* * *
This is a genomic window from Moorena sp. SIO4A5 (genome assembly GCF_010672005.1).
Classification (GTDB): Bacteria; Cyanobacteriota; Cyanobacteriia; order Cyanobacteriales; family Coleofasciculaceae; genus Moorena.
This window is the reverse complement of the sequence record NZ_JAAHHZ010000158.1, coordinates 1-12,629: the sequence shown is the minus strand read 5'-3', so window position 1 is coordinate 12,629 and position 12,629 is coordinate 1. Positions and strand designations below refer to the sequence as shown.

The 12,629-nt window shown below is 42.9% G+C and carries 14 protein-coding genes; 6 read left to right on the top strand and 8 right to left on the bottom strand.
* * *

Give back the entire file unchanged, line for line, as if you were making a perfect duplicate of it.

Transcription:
This is a genomic window from Moorena sp. SIO4A5 (genome assembly GCF_010672005.1).
Classification (GTDB): Bacteria; Cyanobacteriota; Cyanobacteriia; order Cyanobacteriales; family Coleofasciculaceae; genus Moorena.
This window is the reverse complement of the sequence record NZ_JAAHHZ010000158.1, coordinates 1-12,629: the sequence shown is the minus strand read 5'-3', so window position 1 is coordinate 12,629 and position 12,629 is coordinate 1. Positions and strand designations below refer to the sequence as shown.

The 12,629-nt window shown below is 42.9% G+C and carries 14 protein-coding genes; 6 read left to right on the top strand and 8 right to left on the bottom strand.